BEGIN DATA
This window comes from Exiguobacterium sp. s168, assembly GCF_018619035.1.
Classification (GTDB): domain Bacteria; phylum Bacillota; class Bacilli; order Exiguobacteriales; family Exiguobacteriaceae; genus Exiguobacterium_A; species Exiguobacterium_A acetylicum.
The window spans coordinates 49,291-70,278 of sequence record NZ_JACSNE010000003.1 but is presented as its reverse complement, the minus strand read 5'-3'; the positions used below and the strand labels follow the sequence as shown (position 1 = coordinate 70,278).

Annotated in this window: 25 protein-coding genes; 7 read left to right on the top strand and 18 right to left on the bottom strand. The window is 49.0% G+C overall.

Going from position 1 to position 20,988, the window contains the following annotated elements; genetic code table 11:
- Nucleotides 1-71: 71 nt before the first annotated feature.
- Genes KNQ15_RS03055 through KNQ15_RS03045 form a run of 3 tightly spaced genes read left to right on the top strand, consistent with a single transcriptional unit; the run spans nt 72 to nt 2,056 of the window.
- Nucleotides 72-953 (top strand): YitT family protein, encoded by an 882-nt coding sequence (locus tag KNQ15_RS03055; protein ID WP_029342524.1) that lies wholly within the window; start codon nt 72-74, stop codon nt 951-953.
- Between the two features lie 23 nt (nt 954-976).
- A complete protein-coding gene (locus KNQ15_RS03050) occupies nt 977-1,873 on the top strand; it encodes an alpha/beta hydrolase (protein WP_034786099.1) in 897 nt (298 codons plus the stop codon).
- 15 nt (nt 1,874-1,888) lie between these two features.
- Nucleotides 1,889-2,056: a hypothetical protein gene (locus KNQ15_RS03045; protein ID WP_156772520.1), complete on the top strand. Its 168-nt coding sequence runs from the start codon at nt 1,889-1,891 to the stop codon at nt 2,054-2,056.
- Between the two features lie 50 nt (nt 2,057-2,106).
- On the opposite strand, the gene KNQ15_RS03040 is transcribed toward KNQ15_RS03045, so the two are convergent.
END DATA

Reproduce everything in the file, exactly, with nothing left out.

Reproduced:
This window comes from Exiguobacterium sp. s168, assembly GCF_018619035.1.
Classification (GTDB): domain Bacteria; phylum Bacillota; class Bacilli; order Exiguobacteriales; family Exiguobacteriaceae; genus Exiguobacterium_A; species Exiguobacterium_A acetylicum.
The window spans coordinates 49,291-70,278 of sequence record NZ_JACSNE010000003.1 but is presented as its reverse complement, the minus strand read 5'-3'; the positions used below and the strand labels follow the sequence as shown (position 1 = coordinate 70,278).

Annotated in this window: 25 protein-coding genes; 7 read left to right on the top strand and 18 right to left on the bottom strand. The window is 49.0% G+C overall.

Going from position 1 to position 20,988, the window contains the following annotated elements; genetic code table 11:
- Nucleotides 1-71: 71 nt before the first annotated feature.
- Genes KNQ15_RS03055 through KNQ15_RS03045 form a run of 3 tightly spaced genes read left to right on the top strand, consistent with a single transcriptional unit; the run spans nt 72 to nt 2,056 of the window.
- Nucleotides 72-953 (top strand): YitT family protein, encoded by an 882-nt coding sequence (locus tag KNQ15_RS03055; protein ID WP_029342524.1) that lies wholly within the window; start codon nt 72-74, stop codon nt 951-953.
- Between the two features lie 23 nt (nt 954-976).
- A complete protein-coding gene (locus KNQ15_RS03050) occupies nt 977-1,873 on the top strand; it encodes an alpha/beta hydrolase (protein WP_034786099.1) in 897 nt (298 codons plus the stop codon).
- 15 nt (nt 1,874-1,888) lie between these two features.
- Nucleotides 1,889-2,056: a hypothetical protein gene (locus KNQ15_RS03045; protein ID WP_156772520.1), complete on the top strand. Its 168-nt coding sequence runs from the start codon at nt 1,889-1,891 to the stop codon at nt 2,054-2,056.
- Between the two features lie 50 nt (nt 2,057-2,106).
- On the opposite strand, the gene KNQ15_RS03040 is transcribed toward KNQ15_RS03045, so the two are convergent.